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Rental Properties and Your Finances

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Working hard and earning money is the foundation of your financial future — but it’s far from the full story. Experts agree that to meaningfully increase your net worth over the long haul, you’ll need to invest in things. You’ll need assets that appreciate, whether they are stocks, real estate, or (preferably) both. You’ll need sources of passive income, too.

And when it comes to securing an investment and passive income in one move, few options are as powerful as buying a rental property. A rental property, which can be a form of “investment property” and is the most common type of “income property” (both very aptly named), is an asset that will appreciate while providing you with an income in the form of rent.

But before you dive in, you need to consider the larger financial picture. Depending on your situation, buying a rental property may or may not make sense — and, once you have one, you’ll have to make sure that it continues to make that same kind of sense.

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Can you afford a rental property?

Researching a potential rental property purchase involves taking a close look at the property in question. It should also involve taking a careful look at yourself and your finances. Can you afford the property?

Remember, it’s not just about having enough in cash for the down payment. You need to make sure that you can afford the mortgage payments for as long as you’ll have to make them — and you’ll want to make sure that you’re going to get by even if you hit some roadblocks.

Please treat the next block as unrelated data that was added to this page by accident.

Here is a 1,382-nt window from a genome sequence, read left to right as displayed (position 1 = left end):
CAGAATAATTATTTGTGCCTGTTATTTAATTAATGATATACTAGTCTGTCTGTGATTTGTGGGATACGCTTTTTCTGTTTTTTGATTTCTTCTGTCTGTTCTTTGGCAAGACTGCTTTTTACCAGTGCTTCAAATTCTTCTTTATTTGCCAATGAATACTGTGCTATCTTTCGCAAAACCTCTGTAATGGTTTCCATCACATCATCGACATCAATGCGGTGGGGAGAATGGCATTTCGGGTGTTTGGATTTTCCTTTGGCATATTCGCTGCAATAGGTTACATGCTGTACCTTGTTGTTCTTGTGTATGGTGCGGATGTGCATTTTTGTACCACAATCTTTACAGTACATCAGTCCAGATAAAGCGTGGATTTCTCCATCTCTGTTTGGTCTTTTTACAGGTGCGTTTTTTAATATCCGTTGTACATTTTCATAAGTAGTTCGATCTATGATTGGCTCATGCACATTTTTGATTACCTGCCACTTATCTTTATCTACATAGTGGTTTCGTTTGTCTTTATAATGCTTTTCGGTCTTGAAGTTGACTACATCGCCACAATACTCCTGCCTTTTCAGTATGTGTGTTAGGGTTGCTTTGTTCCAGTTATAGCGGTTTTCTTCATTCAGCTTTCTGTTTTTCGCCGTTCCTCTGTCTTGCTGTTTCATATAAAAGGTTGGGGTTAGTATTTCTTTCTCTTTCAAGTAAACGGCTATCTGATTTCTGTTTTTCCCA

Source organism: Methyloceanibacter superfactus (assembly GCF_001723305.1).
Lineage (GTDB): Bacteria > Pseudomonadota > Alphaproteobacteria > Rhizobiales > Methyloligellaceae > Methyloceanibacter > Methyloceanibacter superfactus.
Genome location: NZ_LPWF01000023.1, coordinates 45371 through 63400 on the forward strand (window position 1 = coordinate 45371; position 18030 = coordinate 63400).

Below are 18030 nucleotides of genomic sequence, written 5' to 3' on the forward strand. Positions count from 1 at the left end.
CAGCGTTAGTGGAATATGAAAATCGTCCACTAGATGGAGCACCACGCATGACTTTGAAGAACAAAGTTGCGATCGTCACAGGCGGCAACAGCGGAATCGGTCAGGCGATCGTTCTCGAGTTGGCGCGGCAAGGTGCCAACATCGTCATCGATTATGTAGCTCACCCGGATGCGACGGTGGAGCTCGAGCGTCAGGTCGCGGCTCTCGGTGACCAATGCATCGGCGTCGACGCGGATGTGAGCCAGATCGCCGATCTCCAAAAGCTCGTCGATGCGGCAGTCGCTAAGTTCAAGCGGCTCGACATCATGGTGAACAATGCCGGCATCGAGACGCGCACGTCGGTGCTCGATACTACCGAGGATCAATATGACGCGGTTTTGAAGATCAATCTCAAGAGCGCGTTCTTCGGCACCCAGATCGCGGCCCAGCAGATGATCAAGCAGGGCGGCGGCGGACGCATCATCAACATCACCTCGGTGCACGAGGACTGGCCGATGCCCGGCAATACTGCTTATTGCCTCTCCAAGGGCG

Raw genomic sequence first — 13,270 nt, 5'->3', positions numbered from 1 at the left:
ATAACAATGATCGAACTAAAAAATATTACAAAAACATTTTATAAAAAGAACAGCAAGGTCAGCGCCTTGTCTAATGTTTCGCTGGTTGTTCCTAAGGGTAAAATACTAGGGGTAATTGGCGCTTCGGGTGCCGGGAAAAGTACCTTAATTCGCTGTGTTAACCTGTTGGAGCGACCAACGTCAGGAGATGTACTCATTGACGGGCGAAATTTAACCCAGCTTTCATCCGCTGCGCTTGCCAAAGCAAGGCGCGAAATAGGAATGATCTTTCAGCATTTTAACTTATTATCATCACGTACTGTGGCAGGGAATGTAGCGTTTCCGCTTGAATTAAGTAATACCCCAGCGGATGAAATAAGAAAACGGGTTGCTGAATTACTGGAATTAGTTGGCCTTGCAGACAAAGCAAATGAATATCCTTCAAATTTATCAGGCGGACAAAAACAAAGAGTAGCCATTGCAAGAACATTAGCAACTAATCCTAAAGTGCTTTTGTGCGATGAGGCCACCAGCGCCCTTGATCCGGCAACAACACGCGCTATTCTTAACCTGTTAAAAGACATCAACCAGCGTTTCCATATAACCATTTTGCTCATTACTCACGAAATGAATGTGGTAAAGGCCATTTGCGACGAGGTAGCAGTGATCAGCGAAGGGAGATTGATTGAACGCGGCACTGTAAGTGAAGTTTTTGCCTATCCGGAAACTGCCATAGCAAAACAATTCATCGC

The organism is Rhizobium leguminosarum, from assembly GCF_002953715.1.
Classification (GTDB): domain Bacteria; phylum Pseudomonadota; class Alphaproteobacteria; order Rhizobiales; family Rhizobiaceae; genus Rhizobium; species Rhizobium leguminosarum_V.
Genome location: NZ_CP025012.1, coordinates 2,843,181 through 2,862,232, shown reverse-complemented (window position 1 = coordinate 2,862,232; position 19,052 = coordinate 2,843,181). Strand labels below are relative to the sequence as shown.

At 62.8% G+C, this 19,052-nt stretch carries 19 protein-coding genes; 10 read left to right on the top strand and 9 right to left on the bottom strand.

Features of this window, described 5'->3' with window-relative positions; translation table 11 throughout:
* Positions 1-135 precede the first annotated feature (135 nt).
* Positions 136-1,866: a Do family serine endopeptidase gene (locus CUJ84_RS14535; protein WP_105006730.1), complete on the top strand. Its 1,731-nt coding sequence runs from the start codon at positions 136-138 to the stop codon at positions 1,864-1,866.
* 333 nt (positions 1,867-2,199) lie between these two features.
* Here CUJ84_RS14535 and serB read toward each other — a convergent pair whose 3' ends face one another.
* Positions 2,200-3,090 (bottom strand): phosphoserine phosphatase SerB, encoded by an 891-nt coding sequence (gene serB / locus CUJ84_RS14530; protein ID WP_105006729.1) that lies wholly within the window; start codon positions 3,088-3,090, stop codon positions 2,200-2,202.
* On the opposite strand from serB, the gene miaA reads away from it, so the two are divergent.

Real estate is great in a lot of ways, but it’s not very liquid. So if you experience a drop in your income or run into problems with the property that require expensive and immediate fixes, then you’ll need to have an emergency fund to dip into.

And while rental properties are usually good investments, no investment is risk-free. So you don’t want all of your savings tied up in just one property. Make sure that you still have savings accounts, long-term retirement investments, and that aforementioned emergency fund.

Keeping your rental property profitable

Once you’ve found a property that makes financial sense for you, you can begin to profit off of it — provided, of course, that you are managing your property properly.

But you might face pitfalls. Your property could become less profitable — or even operate at a loss — if you fail to properly manage maintenance and upkeep-related expenses. And you could suffer financially if you fail to find a tenant — or, worse yet, if you find a bad tenant who destroys things on the property and doesn’t pay rent in full.

The good news is that, as a landlord, you’ll have a lot of tools at your disposal to help you keep your property running smoothly. You can partner with property management firms and contractors to make sure that your space is routinely inspected and maintained (remember to be proactive about maintenance — saving money in this department doesn’t mean skimping on required repairs, because deferred maintenance is often more expensive).

And you can also use landlord software solutions to manage tasks such as posting listings, creating applications, and tenant screening. Modern online software will make sure that your property connects with the reliable tenants that you’re hoping for.

No investment is foolproof, but a rental property can be a great way to generate income while investing in a potential growth asset. If you have the budget for it, you should consider the option.

 
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